Express & Star

Iconic Black Country horse sculpture restored after being hacked apart by metal thieves

One of the iconic black iron horses that line the Wolverhampton to Birmingham railway has been restored to its former glory after being hacked to pieces by thieves trying to sell its legs for scrap.

David Williams, Nat Partridge, Maria Wedgbury and Ron Wedgbury, with Rosie.

After disappearing from public view underneath bushes, the horse, erected in 1987 near Coseley Railway Station, was flattened, hacked apart and buried under soil when a group of residents decided to revive her in 2018.

The black horse in Tipton has seen better days

The group of volunteers from Bayer Street Allotments have spent three years lovingly restoring their beloved horse, which they christened "Rosie".

They now hoping to find a permanent home near the railway in Coseley so passengers can see her majesty and beauty as they travel through the Black Country.

The moment Rosie was rescued in 2018

Nat Partridge said: "She was in a really sorry state when we saved her from the scrapyard three years ago.

"We have all worked so hard bringing Rosie back to her former glory, with some members of the group investing their own money to ensure the right materials were used. The East Coseley Big Local also had our backs with Rosie's restoration and helped financially.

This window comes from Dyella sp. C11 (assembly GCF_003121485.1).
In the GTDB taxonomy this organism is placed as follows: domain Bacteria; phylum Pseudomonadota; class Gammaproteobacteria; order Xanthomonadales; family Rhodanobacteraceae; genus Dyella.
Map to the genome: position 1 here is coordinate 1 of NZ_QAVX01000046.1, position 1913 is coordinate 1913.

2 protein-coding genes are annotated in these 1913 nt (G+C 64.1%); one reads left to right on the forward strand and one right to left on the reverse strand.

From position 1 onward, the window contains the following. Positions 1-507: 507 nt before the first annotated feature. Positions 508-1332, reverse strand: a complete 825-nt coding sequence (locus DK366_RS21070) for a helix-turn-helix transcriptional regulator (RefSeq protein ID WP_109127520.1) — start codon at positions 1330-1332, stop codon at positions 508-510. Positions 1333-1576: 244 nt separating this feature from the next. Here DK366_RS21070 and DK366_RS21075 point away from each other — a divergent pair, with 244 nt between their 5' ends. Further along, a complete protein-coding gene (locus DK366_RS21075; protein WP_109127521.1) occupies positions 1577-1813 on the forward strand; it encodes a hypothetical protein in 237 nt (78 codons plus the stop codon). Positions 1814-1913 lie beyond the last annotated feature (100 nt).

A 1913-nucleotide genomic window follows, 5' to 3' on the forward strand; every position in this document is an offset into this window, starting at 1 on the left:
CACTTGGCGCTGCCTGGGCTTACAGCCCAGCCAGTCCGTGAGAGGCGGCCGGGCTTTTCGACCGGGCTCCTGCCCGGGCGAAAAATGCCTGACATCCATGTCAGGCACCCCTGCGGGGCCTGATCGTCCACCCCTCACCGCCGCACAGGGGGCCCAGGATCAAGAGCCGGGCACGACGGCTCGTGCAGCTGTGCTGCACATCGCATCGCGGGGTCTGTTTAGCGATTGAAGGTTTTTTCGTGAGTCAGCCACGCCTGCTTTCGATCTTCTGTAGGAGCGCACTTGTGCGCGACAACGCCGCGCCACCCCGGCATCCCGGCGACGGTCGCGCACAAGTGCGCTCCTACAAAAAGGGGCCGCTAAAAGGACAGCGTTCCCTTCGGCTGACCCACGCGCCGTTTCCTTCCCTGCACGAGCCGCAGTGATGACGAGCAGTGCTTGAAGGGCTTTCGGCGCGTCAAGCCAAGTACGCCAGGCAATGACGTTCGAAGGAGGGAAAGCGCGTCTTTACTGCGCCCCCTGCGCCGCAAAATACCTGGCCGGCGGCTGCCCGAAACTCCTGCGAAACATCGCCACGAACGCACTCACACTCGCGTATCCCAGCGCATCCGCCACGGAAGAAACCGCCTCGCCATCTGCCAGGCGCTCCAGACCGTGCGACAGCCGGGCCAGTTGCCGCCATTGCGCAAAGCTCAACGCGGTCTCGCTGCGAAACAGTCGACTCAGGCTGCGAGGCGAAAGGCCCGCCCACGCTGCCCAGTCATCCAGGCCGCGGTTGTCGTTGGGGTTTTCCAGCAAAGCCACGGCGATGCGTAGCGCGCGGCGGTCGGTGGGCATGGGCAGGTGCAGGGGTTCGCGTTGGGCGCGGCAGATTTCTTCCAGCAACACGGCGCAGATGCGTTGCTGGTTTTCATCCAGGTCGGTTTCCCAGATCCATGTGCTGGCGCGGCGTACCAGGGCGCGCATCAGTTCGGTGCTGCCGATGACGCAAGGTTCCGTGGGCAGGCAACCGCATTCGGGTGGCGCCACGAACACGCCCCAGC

"Thankfully, Ron Wedgbury has a friend in the metal business and they got Rosie looking so wonderful."

She added: "As it is the Queen's Jubilee year we would love to get Rosie somewhere near Coseley Railway Station so everyone can see her."

In 1987 artist Kevin Atherton installed the 12 iron horses at regular intervals along the railway line creating "the longest sculpture in the world" which lauded the proud industrial past of the region.

The £10,000 sculpture was commissioned by British Rail, the former West Midlands County Council and West Midlands Arts.

Each horse weighs a quarter of a ton were made from half-inch steel plate at Corley Welding, Digbeth, under the direction of the artist.

Designed to be viewed from a moving train as silhouettes, with six facing towards Wolverhampton and six heading towards Birmingham.

Former Cradley Heath and Old Hill Councillor John Tipper complained some of the sculptures looked more like "scabby osses" than Black Beauties.

He said: "They have seen better days. The Smethwick Rolfe Street horse and it has been daubed in graffiti and its paint is sadly peeling.

"And as for the poor nag in the field near Coseley Railway Station it can only be described what is known around here as a 'scabby oss'. The paint isn't just peeling off, it looks like someone has taken a blow torch to the poor thing."

He added: "But what Nat and everyone in Coseley have done with Rosie is really inspiring and restores your faith in human nature knowing that thieves tried to sell her legs for scrap."